United States SEC Awards $110 Million to Whistleblower
17th September 2021 | Hong Kong
The United States Securities and Exchange Commission (SEC) has awarded approximately $110 million to a whistleblower, whose information and assistance led to successful SEC and related actions. The $110 million awarded is the 2nd highest award, with the largest award of $114 million issued in October 2020. The announcement by the United States Securities and Exchange Commission (SEC) also includes a $4 million payout to another whistleblower. Since the first award in 2012, the United States SEC has awarded approximately $1 billion to 207 individuals. Whistleblower awards can range from 10-30% of the money collected when the monetary sanctions exceed $1 million. As set forth in the Dodd-Frank Act, the SEC protects the confidentiality of whistleblowers and does not disclose any information that could reveal a whistleblower’s identity.
“ United States SEC Awards $110 Million to Whistleblower “
$110 Million Payout to Whistleblower
The whistleblower’s $110 million award consists of approximately $40 million award in connection with an SEC case and an approximately $70 million award arising out of related actions by another agency. The whistleblower provided significant independent analysis that substantially advanced the SEC’s and the other agency’s investigations. The second whistleblower ($4 million award) voluntarily provided original information that led to the successful enforcement action, but this information was provided to the SEC after the staff had opened an investigation and undertaken significant investigative steps, and was much more limited as compared to the information and assistance provided by the first whistleblower.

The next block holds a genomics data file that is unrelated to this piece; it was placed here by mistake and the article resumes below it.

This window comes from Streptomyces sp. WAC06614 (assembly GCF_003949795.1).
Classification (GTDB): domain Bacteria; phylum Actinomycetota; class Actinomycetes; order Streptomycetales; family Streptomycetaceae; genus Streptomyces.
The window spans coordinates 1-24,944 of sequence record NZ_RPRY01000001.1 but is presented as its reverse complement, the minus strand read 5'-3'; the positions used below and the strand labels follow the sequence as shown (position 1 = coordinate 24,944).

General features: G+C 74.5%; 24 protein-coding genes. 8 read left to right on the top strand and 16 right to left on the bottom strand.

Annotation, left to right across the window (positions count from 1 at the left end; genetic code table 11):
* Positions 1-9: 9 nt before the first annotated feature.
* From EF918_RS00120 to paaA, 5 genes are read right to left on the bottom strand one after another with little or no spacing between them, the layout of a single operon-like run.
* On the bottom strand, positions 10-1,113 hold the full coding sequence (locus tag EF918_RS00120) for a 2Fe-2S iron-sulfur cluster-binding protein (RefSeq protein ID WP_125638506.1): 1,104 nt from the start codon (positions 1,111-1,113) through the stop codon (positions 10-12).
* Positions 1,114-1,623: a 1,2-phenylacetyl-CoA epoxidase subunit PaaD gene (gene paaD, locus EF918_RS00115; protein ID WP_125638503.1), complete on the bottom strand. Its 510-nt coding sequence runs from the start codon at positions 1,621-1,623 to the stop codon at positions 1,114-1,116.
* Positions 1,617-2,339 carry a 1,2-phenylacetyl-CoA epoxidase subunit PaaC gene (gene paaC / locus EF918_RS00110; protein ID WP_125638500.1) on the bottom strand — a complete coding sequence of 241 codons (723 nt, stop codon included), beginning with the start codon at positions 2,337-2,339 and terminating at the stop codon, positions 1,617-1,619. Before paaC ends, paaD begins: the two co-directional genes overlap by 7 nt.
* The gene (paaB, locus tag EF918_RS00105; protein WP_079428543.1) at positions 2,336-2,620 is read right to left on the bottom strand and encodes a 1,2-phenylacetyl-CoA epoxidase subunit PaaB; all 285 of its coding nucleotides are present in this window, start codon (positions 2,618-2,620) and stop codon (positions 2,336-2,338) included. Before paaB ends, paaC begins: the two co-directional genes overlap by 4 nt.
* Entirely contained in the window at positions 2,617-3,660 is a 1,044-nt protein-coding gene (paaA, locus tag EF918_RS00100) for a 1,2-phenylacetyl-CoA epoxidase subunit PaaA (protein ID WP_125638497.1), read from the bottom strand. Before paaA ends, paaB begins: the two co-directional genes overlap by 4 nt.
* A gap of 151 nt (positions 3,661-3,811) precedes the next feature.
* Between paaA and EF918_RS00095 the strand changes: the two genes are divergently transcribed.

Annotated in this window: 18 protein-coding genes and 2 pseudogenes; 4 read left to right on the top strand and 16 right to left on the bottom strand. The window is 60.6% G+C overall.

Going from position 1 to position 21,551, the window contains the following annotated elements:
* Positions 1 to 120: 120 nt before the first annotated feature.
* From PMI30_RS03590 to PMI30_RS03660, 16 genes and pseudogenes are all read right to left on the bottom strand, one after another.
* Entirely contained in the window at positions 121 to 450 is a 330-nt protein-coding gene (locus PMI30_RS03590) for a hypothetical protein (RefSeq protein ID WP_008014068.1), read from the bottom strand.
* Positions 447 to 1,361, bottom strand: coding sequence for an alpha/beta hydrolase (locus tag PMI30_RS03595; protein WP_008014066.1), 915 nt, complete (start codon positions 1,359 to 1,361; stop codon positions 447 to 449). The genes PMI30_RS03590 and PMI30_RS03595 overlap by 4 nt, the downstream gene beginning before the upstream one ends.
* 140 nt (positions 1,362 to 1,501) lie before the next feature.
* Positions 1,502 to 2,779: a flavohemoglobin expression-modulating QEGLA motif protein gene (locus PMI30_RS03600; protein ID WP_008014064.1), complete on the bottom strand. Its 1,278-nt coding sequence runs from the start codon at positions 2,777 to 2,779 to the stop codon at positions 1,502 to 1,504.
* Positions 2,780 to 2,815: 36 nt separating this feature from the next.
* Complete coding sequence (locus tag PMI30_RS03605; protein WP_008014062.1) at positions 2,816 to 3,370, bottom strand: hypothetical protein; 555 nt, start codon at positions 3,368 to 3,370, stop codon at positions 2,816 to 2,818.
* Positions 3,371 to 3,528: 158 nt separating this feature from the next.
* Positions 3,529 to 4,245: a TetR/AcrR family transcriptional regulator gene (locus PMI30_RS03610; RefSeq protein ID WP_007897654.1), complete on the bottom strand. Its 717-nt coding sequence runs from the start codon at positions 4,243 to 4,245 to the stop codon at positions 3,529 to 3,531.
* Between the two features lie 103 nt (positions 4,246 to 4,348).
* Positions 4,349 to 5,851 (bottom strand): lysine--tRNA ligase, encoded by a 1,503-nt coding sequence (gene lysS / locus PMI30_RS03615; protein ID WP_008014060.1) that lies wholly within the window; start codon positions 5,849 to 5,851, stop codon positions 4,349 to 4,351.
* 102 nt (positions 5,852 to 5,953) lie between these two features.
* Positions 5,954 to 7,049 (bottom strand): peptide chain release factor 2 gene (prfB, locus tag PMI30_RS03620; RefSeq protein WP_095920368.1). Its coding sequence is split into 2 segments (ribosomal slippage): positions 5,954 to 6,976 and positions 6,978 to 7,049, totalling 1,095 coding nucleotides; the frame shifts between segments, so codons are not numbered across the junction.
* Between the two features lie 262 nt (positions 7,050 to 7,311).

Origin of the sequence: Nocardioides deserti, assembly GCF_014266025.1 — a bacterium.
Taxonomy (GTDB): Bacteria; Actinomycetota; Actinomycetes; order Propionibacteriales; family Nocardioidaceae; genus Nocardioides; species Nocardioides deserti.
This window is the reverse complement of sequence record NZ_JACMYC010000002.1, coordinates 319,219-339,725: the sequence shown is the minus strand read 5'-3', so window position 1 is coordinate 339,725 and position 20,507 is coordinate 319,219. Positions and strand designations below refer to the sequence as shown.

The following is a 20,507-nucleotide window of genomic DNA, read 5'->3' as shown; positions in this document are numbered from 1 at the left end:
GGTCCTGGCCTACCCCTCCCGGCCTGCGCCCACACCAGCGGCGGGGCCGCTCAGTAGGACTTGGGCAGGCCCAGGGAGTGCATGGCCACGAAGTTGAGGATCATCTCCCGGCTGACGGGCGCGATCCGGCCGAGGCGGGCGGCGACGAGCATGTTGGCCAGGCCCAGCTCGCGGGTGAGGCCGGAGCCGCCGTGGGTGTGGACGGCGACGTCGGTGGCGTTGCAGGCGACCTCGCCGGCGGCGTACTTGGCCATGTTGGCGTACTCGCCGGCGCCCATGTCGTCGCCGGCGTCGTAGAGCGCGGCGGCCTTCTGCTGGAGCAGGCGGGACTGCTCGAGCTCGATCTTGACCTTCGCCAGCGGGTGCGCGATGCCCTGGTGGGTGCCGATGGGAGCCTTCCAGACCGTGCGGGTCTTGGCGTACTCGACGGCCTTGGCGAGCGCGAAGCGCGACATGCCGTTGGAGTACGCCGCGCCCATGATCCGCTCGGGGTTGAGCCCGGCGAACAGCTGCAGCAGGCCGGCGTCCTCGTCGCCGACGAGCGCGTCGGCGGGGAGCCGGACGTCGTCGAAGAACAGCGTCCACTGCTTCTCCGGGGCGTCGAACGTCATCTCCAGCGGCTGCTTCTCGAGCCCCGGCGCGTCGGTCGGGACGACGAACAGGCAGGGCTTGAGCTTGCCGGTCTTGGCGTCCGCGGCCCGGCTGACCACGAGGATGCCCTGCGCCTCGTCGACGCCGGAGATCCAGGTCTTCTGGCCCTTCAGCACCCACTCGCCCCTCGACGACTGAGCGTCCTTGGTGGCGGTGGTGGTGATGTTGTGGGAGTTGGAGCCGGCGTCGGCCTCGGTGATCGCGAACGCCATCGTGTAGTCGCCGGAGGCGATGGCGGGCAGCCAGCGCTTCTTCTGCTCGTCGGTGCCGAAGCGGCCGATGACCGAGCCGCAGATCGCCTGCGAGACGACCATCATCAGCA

The largest award of $114 million was issued in October 2020.
$1 Billion Payout to 207 Whistleblowers Since 2012
The SEC has awarded approximately $1 billion to 207 individuals since issuing its first award in 2012. All payments are made out of an investor protection fund established by Congress that is financed entirely through monetary sanctions paid to the SEC by securities law violators. No money has been taken or withheld from harmed investors to pay whistleblower awards. Whistleblowers may be eligible for an award when they voluntarily provide the SEC with original, timely, and credible information that leads to a successful enforcement action. Whistleblower awards can range from 10-30% of the money collected when the monetary sanctions exceed $1 million. As set forth in the Dodd-Frank Act, the SEC protects the confidentiality of whistleblowers and does not disclose any information that could reveal a whistleblower’s identity.
For more information about the whistleblower program and how to report a tip, visit www.sec.gov/whistleblower.
United States SEC Chair Gary Gensler:
“Today’s announcement underscores the important role that whistleblowers play in helping the SEC detect, investigate, and prosecute potential violations of the securities laws. The assistance that whistleblowers provide is crucial to the SEC’s ability to enforce the rules of the road for our capital markets.”
United States SEC Director of Division of Enforcement Gurbir S. Grewal:
“The whistleblower program has been instrumental to the success of numerous enforcement actions since it was instituted a decade ago. We hope that today’s announcement encourages whistleblowers to continue to come forward with credible information about potential violations of the securities laws.”
Emily Pasquinelli, Acting Chief of the United States SEC’s Office of the Whistleblower:
“Whistleblowers can play an extraordinary role in helping the SEC ferret out wrongdoing. Whistleblowers may provide critical information based on their own independent analysis that facilitates the SEC’s investigation and the successful resolution of the enforcement action.”
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